The sulcus between the glans and the prepuce of the clitoris is an inconspicuous structure, which has received little attention in the literature. As even its existence was mostly ignored (Rhodin,1974; Moore and Daley,1996; McLean,1999; Larsen, 2001; O'Connell et al.,2005; Wilkinson and Hardt,2007; Standring,2007), factual knowledge about its development and microscopic anatomy is scarce. The data suggest that, as in the male, it develops on the dorsum of the clitoris as a downgrowth of a solid epithelial lamella, which temporarily connects the prepuce to the glans and later splits into the opposed surfaces of the preputial sac lined by cornified stratified squamous epithelium (Glenister,1956; Cold and Taylor,1999; Van der Putte,2005). In line with the results of recent extensive studies of the male preputial sac, it is considered to be devoid of glands (Barreto et al.,1992; Cold and Taylor,1999; Velazquez et al.,2007). Moistening of the female sulcus would be the result of fluid transudation as that sulcus is excluded from urethral secretions, which form most of the smegma in the male (Parkash et al.,1973; Cold and Taylor,1999).
Surprisingly, during an investigation into the development of the human perineum, tubular glands were found that developed from the deepest part of the solid lamella (Van der Putte,2005). It raised the question whether a causal relationship could exist between these glands and poorly understood clitoral cysts, especially because the glands might show segmental atrophy and dilatation during the last trimester before birth. It stimulated further research in both fetal and adult clitorises. The findings were correlated to data in the literature about clitoral cysts and other disorders.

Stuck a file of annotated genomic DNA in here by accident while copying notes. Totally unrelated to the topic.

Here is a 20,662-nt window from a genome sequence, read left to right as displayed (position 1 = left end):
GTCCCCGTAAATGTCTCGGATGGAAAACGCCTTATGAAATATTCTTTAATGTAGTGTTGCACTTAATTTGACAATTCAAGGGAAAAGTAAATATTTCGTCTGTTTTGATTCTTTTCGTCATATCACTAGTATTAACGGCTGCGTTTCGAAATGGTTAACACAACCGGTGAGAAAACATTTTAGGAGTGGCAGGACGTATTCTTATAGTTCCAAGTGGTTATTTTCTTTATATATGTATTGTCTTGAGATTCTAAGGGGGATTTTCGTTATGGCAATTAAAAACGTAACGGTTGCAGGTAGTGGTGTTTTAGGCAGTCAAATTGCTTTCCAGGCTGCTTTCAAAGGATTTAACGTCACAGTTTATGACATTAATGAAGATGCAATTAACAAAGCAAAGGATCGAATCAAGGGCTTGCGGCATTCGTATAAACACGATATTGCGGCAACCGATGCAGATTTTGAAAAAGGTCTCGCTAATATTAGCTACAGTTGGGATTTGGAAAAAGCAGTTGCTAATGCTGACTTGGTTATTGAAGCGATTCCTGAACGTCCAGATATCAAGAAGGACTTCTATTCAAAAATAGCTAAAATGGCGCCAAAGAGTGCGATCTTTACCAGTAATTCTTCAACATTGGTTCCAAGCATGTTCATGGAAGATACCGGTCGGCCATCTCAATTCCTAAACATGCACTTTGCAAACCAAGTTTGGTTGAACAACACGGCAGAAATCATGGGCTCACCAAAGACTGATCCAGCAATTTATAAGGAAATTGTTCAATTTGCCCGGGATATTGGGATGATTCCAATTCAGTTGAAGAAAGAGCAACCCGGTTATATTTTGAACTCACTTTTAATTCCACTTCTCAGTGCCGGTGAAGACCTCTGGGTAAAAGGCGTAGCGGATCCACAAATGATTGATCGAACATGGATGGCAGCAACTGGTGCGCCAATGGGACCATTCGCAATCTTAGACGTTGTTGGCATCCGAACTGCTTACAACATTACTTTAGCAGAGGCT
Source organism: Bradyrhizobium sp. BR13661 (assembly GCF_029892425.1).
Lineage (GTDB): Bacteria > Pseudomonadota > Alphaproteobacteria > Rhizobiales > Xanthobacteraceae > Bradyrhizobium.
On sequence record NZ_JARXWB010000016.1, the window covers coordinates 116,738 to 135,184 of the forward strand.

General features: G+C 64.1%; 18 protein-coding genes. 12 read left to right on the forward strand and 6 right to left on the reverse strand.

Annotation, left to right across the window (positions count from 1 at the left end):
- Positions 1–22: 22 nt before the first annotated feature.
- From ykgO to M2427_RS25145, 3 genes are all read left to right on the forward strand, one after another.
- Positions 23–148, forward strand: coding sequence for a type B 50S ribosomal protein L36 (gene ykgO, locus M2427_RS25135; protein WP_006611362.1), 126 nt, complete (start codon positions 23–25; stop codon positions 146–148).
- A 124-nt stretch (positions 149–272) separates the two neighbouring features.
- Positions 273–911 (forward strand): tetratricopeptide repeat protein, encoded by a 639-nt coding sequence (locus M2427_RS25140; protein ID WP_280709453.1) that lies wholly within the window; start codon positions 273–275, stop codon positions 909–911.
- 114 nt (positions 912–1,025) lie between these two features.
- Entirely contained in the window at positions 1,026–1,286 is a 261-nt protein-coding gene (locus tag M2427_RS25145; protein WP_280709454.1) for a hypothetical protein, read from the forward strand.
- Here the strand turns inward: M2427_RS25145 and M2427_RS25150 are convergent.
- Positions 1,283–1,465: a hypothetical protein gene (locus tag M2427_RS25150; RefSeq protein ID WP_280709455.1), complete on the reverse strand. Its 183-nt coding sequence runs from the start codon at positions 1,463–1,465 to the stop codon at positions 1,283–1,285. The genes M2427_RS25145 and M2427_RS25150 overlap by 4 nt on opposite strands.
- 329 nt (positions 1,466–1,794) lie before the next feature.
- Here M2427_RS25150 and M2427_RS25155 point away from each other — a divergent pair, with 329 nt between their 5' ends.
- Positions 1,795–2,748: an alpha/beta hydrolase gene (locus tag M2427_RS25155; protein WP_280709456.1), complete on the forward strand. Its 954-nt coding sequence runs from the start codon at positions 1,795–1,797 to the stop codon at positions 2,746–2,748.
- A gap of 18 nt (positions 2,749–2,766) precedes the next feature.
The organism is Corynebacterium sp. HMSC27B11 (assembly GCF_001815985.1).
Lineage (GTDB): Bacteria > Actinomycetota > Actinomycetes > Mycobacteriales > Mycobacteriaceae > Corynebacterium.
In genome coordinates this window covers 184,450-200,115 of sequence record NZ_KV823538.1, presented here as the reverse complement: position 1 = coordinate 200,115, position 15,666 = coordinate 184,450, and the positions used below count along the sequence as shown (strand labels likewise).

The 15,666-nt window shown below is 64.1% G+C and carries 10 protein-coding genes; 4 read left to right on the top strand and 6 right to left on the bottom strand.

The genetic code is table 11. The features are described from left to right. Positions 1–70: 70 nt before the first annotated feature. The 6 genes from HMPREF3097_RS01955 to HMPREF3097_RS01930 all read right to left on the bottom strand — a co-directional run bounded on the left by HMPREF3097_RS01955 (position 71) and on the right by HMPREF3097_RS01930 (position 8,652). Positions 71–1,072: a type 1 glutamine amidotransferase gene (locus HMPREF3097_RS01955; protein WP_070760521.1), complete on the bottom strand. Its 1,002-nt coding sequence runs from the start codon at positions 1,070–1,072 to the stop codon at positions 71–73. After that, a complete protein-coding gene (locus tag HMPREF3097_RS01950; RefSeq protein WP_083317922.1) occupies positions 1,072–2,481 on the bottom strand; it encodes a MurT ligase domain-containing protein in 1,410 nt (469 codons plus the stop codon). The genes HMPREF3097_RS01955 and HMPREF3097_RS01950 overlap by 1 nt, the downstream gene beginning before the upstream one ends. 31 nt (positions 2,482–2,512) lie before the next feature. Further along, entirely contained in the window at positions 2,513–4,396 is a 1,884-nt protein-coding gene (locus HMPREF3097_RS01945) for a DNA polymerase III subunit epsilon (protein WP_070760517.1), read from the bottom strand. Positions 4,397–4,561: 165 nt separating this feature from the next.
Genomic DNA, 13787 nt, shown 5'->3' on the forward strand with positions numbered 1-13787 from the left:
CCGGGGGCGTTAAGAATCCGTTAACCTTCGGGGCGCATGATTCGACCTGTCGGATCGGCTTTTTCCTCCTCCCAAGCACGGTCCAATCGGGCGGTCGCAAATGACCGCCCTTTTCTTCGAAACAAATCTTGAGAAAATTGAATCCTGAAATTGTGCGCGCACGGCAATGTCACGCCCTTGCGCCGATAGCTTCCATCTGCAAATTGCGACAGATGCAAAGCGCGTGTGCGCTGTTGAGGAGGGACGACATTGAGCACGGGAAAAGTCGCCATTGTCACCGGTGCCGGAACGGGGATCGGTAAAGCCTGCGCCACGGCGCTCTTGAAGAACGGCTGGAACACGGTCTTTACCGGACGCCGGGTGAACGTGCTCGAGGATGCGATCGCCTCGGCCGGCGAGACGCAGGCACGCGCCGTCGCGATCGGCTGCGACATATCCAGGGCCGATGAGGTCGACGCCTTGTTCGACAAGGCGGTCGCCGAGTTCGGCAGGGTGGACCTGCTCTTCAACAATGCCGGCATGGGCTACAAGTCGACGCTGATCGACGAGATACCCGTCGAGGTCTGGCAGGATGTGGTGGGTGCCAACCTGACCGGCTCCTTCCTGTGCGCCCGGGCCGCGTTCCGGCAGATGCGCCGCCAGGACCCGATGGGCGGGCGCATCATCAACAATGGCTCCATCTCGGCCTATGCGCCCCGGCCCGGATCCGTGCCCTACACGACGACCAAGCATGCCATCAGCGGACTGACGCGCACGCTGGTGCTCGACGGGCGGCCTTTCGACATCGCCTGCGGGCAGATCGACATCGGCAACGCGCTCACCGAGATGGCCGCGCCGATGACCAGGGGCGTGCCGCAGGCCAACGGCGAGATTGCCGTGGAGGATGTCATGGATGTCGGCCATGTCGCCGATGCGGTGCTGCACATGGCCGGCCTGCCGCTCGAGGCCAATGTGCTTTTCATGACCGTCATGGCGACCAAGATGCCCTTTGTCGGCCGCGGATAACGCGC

MATERIALS AND METHODS
The investigation was performed on specimens from female fetuses, which formed part of a previous study on the development of the perineum (Van der Putte,2005), and from adults. The selection comprised 24 normal clitorises from spontaneously born fetuses (Table 1). They ranged in age from 10.5 to 39 weeks gestation and in crown-rump length (CRL) from 35 to 360 mm. The specimens were fixed in 4% formalin, embedded in paraplast, and sectioned at 5–7 μm. The plane of sectioning was transverse, frontal, or sagittal to the surface of the perineum between anal and vestibular openings. Sections were mounted in complete series, series of step sections (1:5 or 1:10), or as single sections.